Diving right into this topic, the Central division in the Eastern Conference has become increasingly tough. All the teams in the Division had big summers and have transformed that division into arguable the toughest in the East, top to bottom.
Starting from the bottom up, Detroit dropped Lawrence Frank for Mo Cheeks and signed both the productive, yet underwhelming, defensive specialist Josh Smith and 36-year-old Chauncey Billups, among other pieces to the mysterious puzzle that is Detroit. Andre Drummond made quite the impression in his rookie season, so this year should see him having a crucial role with the Pistons. Having a pair of players like Greg Monroe the impressive Drummond, the Pistons have a very young, very dangerous frontcourt.
The Pistons also have an overstock of point guards. New signees Billups, Peyton Siva, and Will Bynum will join a Detroit side that already boasts two young, score-first point guards in Brandon Jennings and Rodney Stuckey. Adding Josh Smith gives them a threat at the small-forward position, but apart from Jennings, I don’t see a dominant scorer on this team. However, the Billups addition should bring a leader on the court which could do wonders for the Pistons.
The Milwaukee Bucks lost Monta Ellis and Brandon Jennings,their top two scorers, but have added some key players to take their place. O.J. Mayo and Brandon Knight will attempt to replace this missing scoring for the Bucks. Having added pure point Gary Neal, the Milwaukee backcourt should be formidable. The frontcourt is an area that needs improvement. Larry Sanders, who just signed a $44 million extension, is the biggest threat down low for the Bucks, whose other centers, Joel Przybilla and Zaza Pachula, have seen better days. It will be interesting to see if the Milwaukee Bucks can make another playoff run with their new(ish) roster.
The Chicago Bulls may have had the best summer of anyone with the least signings. Derrick Rose will be back to the lead a Chicago side looking to challenge the Heat and the Pacers among the top of the Eastern Conference. The Bulls added three-point specialist and double-digit scorer Mike Dunleavy to a team that already had success in the previous season. There is not much to say about the Chicago Bulls that wasn’t seen in the last year’s playoffs other than watch out.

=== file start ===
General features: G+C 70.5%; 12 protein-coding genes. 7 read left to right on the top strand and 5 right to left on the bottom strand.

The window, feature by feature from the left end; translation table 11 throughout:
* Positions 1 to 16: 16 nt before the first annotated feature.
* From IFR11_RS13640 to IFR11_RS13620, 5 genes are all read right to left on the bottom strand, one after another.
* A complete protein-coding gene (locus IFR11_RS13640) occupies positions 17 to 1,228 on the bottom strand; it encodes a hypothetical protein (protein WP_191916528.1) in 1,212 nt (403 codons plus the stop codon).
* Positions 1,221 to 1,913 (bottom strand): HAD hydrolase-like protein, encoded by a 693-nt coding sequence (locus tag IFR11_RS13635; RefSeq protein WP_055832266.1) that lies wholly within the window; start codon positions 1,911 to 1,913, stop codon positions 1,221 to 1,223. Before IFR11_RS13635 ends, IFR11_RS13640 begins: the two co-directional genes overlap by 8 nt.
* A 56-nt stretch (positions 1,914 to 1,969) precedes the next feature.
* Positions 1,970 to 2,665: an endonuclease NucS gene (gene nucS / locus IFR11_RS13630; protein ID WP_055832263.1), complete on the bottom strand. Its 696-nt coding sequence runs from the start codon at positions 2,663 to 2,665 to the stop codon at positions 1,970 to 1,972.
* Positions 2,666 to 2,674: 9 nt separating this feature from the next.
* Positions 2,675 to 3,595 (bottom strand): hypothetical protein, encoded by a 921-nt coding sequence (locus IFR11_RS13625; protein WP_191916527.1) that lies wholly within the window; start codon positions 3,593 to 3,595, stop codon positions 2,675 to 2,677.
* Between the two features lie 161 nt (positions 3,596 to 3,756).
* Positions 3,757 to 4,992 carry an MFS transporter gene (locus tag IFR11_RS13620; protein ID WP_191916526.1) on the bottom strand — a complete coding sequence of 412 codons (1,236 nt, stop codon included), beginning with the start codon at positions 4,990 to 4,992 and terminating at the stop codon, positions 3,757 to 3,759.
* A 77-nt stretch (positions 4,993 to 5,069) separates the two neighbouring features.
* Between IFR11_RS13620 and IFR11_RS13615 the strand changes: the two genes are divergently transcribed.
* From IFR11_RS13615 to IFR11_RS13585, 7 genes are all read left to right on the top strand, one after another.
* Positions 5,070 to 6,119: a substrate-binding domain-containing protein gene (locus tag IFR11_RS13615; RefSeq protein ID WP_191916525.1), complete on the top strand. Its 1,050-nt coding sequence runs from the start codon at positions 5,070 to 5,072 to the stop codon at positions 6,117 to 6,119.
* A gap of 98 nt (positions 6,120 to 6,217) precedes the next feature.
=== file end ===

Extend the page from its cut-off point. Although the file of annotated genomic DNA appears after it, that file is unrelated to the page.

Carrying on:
The Indiana Pacers, who took the champs to seven in last year’s playoffs, are back with more firepower. The league’s leading rebounding team from a year ago added Luis Scola to their roster, giving them more depth down low as well as another tough-nosed player that the Chicago Bulls love so much. The Pacer’s also signed C.J. Watson, who has made his money as a great back up in the league, and Chris Copeland, who was a very consistent threat off the bench last year with the New York Knicks. Danny Granger will also be back in full form, making the thought of Indiana a scary one. With Larry Bird being named president of basketball operations, the Indiana Pacers could be a powerhouse for years to come.
Where does this leave the Cleveland Cavaliers? Player-for-player, I think the Cavs fall right in the middle; below Chicago and Indiana and above Milwaukee and Detroit. An optimistic view could even see the Cavs challenging the Bulls for second in the division, with the high-profile point guard battle in Kyrie Irving vs. Derrick Rose. A pessimistic one has them falling among the ranks of the average teams in the East and finishing 4th or 5th in the division.